• dactylography •
Part of Speech: Noun, mass (no plural)
Meaning: Fingerprinting or the study thereof.
Notes: Fingerprinting has become a highly sophisticated science within law enforcement, so it is not surprising that it has taken on a name reflecting its current status. A person who specializes in the dactylographic science is a dactylographer.
In Play: First and foremost today's Good Word is associated with the world of fingerprintery: "NOW my son, the kid who used to leave his fingerprints all over the house, is taking a course in dactylography at the Police Academy." As you can see, the term is generally restricted to the law enforcement arena: "Fortunately, whoever robbed the office lacked basic dactylographic skills and left plenty of fingerprint evidence for the police to work with."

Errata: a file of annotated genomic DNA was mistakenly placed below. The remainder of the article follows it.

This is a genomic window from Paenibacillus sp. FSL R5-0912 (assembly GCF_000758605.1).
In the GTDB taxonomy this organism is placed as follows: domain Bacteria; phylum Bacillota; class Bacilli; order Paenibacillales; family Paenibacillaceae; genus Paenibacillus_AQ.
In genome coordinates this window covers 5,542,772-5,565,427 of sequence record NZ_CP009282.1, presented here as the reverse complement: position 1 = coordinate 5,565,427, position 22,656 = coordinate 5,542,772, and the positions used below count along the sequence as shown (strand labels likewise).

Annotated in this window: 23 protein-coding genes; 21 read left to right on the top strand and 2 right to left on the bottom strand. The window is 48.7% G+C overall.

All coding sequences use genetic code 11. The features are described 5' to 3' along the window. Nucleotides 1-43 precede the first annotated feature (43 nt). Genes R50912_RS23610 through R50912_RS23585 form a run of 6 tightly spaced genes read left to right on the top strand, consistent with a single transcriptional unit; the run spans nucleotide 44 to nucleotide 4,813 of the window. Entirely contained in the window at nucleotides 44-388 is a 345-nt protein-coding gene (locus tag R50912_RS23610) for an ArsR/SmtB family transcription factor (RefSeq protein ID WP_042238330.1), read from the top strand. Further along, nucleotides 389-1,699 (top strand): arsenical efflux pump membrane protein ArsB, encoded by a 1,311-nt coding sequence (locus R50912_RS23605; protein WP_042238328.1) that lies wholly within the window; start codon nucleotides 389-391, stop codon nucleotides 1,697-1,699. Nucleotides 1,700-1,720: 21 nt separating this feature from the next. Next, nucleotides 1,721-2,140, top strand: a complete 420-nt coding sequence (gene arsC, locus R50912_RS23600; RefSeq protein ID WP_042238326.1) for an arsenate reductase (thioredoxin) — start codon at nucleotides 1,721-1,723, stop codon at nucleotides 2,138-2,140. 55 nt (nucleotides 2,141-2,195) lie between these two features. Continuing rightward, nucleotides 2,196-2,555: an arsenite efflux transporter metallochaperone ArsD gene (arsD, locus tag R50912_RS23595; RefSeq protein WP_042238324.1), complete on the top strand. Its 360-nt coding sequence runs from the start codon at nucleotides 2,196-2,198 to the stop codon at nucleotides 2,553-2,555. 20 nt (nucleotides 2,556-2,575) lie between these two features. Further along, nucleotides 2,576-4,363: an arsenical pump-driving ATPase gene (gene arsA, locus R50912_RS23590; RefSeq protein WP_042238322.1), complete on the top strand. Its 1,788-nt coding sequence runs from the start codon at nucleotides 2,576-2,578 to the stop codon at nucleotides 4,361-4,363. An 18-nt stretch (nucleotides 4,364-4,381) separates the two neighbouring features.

Word History: Today's Good Word is a compound comprising two Greek words, daktylos "digit, finger or toe" + graphein "to scratch, draw, write." Greek daktylos is probably related to Latin digit, from which we derive digital as a result of humans having a finger count of exactly ten. Greek daktylos was borrowed as Latin dactylos "date", the fruit that looks like a finger. This word descended to Old French as dactele then dacte to ultimately become Modern French datte and, of course, Modern English date. The meaning of Greek graphein, slipped from "scratch" to "draw" then "write" because the ancient Greeks began drawing and writing with styli (styluses), scratching pictures and letters into wet clay or carving them in stone. The same root emerged in Old English as the name of that scratchy crustacean, the crabba "crab". The sense of "drawing" is retained in another form of this root English borrowed: graphic. (Today we point the finger of gratitude at David Stevens, a fellow traveler on Facebook.)
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